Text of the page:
Shao Rong,
Orchid
(Pacific Moon, 2000)

Orchid, the debut solo CD by Chinese artist Shao Rong, is one of the most beautiful instrumental CDs I have heard in quite a while. Shao Rong is known in the Far East for her skills playing the pipa, or Chinese lute. This teardrop-shaped, 4-string instrument has been evolving in various forms in both China and Japan for more than 2,000 years. "Although similarly shaped, the Japanese lute is more rhythm-oriented and played with a fan-shaped pick while the Chinese instrument stresses the melody and is plucked with the fingertips which are covered with special nails," according to promotional materials included with the album. To western ears, the pipa might sound like a mandolin or a banjo or something completely different depending upon how it is played.

Shao Rong was born and raised in Shanghai, China. For the past 12 years, she has resided in Japan -- currently, Tokyo. She is backed up on Orchid by an international collection of musicians: Jian Xiao Qing (guzheng, a Chinese zither with 21-strings), Jia Peng Fang (erhu, a 2-string lute played with a bow), Wang Ming Jun (dizi, a small Chinese flute), Yukihiko Mitsuka (shakuhachi, a Japanese bamboo flute), Hitoshi Watanabe (bass), Kiyotsugu Amano (guitar) and Naoyuki Onda (piano). Except for the classically based "Precious Moon," all the tunes on the CD were written by Seiichi Kyoda.

When I listen to Orchid, I am reminded of a band I used to listen to a lot in the late '80s and early '90s -- Hiroshima.

"Wild Rose" starts things off in a tranquil manner and sets the pace for the rest of the CD. The piano and the pipa greatly complement each other. The sound of a drip keeps time on "Bamboo Dance." This is a very interesting tune. The accompanying guitar is noticeable, yet subtle enough not to take center stage from the pipa. "Precious Moon" takes inspiration from various classical Chinese melodies. It starts off slow before picking up speed. The combination of pipa, electric bass and piano easily makes this one of my favorite pieces on Orchid. It is also the longest at 7 minutes, 27 seconds.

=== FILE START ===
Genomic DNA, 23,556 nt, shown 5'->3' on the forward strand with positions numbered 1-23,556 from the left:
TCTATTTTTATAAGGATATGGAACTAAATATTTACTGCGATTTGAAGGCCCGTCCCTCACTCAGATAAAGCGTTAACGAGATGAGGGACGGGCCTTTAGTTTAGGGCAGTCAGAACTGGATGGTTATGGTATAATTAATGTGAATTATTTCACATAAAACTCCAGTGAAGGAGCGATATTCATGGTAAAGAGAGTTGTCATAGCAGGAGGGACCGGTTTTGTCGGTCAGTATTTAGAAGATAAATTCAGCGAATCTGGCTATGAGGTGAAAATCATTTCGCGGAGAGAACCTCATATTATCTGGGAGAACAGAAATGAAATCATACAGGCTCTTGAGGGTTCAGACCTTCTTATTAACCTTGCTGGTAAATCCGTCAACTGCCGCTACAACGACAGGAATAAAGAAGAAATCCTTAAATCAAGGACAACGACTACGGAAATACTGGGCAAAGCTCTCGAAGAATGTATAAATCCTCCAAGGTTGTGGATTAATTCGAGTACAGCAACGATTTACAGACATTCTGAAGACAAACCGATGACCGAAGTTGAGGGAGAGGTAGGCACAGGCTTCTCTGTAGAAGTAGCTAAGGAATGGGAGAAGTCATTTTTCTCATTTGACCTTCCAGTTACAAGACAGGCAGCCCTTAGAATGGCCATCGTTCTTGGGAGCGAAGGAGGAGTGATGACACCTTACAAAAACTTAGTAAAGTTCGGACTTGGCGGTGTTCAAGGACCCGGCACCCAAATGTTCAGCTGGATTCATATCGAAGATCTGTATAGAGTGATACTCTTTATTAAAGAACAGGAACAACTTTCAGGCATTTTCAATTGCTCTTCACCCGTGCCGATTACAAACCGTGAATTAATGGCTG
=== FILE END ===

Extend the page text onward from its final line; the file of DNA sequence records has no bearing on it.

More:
The way the piano starts out on "True Love" sounds like this tune should be on a soundtrack. It is a slow piece with lots of emotional qualities to it. "A Day Goes By" begins with a flute before the pipa takes over. This tune sounds so familiar, yet I can't place where I've heard it before (which is unlikely since it is an original composition). "The Land of Woods and Waters" sounds like a classical piece. The pipa starts out solo. I find it a very relaxing, but short number.

"Unicorn" is very new-age sounding. The melody is a little melancholy. I love "Marketplace," a busy, bustling piece which really does evoke the chaotic activity one would find in a market. I found it interesting that Shao Rong enjoys going to markets in foreign lands when she travels. I too hear the music in the background noise of markets and make them a priority stop when I travel to a new place. "One More Tale" is another theme piece. The CD closes with a reprise of "Wild Rose." The difference this time, is that the pipa is accompanied by an acoustic guitar instead of a piano.

If you like Asian music and enjoy relaxing instrumental CDs, then I can highly recommend Orchid by Shao Rong. This CD is great for transporting you away at the end of a stressful work day. I also enjoy listening to it as I watch daylight take over on a weekend morning. The music on this CD has a way of transporting you on a little vacation of tranquility.

"Pacific Moon executives believe mood and ambience are important when listening to music, so they package scented incense sticks inside each CD case." I do not burn incense as often as I used to when I was in college, but I have to say, they have a point. Whether you like perfumed smoke or not, why not give Orchid a listen. You might find it as beautiful as I do.

[ by Wil Owen ]
Rambles: 30 June 2001



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